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Herbal potions by traditional healers promise potency to players and teams.
Winnie Nsimbi, another sangoma at the market in Johannesburg, is a bit more optimistic with her prediction for South Africa. Her bones predict that the squad will make it through to the second round, but in the end, “the Cup is going overseas.”
Nsimbi has her own secret potion for soccer players. Her mix of 15 different plants takes three days to make, and at a cost of about $30 for a week’s supply, helps you run faster and makes the other players tired, she says. Nsimbi says that even foreign visitors have sought out her mixture, including soccer players from Egypt and England, and shows a photo of an American client on her mobile phone. “They come and buy muti and take it home,” she says.
While most muti involves herbs and plants, some practices threaten endangered plants, birds and animal species. BirdLife South Africa has warned that the muti practice of smoking dried vulture brains to predict game results is putting species such as the Cape vulture at risk.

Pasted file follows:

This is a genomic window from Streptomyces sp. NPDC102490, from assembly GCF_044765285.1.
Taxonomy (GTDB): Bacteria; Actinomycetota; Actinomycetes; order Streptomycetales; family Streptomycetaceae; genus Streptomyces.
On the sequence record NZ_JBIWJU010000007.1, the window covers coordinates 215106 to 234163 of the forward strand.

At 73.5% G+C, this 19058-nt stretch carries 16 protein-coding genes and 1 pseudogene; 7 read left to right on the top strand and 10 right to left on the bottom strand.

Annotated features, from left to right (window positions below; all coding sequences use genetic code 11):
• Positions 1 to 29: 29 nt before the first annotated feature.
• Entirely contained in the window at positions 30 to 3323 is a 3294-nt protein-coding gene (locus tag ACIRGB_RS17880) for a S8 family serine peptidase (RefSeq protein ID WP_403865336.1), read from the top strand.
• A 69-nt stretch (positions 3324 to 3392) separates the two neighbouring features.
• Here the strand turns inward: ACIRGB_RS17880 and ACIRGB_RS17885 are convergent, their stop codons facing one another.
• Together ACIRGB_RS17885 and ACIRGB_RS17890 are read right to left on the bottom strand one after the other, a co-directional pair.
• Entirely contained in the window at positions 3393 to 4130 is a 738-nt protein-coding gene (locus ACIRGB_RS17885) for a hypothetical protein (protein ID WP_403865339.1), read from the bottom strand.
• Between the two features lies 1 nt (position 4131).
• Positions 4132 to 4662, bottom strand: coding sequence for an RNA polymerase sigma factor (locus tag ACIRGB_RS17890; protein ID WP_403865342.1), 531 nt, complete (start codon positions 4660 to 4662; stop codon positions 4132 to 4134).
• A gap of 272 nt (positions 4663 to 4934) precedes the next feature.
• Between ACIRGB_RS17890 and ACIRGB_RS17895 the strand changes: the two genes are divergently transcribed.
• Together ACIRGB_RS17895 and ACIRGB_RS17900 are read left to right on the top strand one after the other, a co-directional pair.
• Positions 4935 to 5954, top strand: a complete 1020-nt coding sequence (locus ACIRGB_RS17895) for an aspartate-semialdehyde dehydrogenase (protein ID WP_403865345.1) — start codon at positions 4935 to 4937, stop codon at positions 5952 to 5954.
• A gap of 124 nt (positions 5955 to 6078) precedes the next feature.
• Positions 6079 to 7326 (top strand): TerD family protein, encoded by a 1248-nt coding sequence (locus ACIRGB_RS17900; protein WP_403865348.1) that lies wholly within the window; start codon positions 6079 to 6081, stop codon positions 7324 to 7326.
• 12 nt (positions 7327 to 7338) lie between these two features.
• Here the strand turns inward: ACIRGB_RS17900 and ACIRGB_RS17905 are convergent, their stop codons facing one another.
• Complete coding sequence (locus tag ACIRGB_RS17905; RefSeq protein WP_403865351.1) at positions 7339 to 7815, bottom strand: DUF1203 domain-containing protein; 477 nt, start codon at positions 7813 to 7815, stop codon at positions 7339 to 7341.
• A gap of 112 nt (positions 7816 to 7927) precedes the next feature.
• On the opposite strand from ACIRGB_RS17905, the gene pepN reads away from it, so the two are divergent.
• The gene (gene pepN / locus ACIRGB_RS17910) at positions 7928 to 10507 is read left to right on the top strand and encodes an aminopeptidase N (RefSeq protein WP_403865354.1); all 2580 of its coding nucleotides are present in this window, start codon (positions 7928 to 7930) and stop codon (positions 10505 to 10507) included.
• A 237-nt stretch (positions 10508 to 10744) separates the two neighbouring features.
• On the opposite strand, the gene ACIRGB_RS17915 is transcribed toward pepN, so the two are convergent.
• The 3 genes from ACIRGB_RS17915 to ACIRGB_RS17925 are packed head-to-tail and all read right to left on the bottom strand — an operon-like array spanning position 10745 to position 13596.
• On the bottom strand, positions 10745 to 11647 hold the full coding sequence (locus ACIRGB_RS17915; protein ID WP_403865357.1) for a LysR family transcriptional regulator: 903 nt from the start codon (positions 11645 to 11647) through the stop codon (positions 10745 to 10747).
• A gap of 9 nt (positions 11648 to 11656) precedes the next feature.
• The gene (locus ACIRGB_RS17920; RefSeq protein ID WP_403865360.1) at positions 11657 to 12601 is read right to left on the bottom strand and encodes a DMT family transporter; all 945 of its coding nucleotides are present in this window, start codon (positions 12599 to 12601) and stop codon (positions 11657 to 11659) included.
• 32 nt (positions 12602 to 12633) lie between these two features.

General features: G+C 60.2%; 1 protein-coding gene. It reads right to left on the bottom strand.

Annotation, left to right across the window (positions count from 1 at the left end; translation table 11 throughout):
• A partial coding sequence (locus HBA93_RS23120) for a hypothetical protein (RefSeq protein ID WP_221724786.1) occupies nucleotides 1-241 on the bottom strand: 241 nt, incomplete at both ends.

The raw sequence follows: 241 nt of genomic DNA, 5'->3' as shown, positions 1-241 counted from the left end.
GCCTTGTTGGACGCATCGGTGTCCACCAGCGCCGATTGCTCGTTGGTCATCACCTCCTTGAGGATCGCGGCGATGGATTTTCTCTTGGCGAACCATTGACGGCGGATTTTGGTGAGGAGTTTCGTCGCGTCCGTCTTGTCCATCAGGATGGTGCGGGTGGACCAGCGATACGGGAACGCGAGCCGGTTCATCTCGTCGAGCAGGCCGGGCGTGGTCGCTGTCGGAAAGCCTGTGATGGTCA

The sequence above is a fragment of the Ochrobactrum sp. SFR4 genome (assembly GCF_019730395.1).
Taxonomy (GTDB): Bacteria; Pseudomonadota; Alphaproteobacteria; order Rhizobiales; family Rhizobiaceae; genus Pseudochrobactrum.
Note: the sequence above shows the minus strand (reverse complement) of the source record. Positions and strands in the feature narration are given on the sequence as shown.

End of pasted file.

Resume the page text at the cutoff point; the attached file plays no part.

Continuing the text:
“Betting on the outcome of World Cup games will be big business and conservationists believe superstition and sorcery will be powerful attractions for gamblers desperate to increase their chances of a big win, placing even more pressure on the Cape vulture, which is already classified as facing global extinction,” warned the conservation group in a statement.
The South African Traditional Healers Association has distanced itself from muti practices involving endangered species, describing it as “witchcraft,” not traditional healing.
Celukwazi Mathonsi, an ingyama — or a dispenser of traditional medicine, different from a sangoma — says that his shop is out of stock of vulture parts, which if he can get them, are popular and sell out quickly. He has other types of birds hanging from the ceiling, as well as snakes and parts of a crocodile.
He too claims to be regularly visited by soccer players seeking muti to improve their performance, including by members of South African professional league teams.
“It makes the players strong,” he says of his medicine, the exact ingredients of which he protects as a trade secret. “And it makes the other team not hold the ball for a long time.”
Mathonsi is convinced that players on South Africa’s team are using muti in preparation for their World Cup matches, despite being under the leadership of a Brazilian coach. “Carlos Alberto Parreira may not believe," he says, "but the players, they believe.”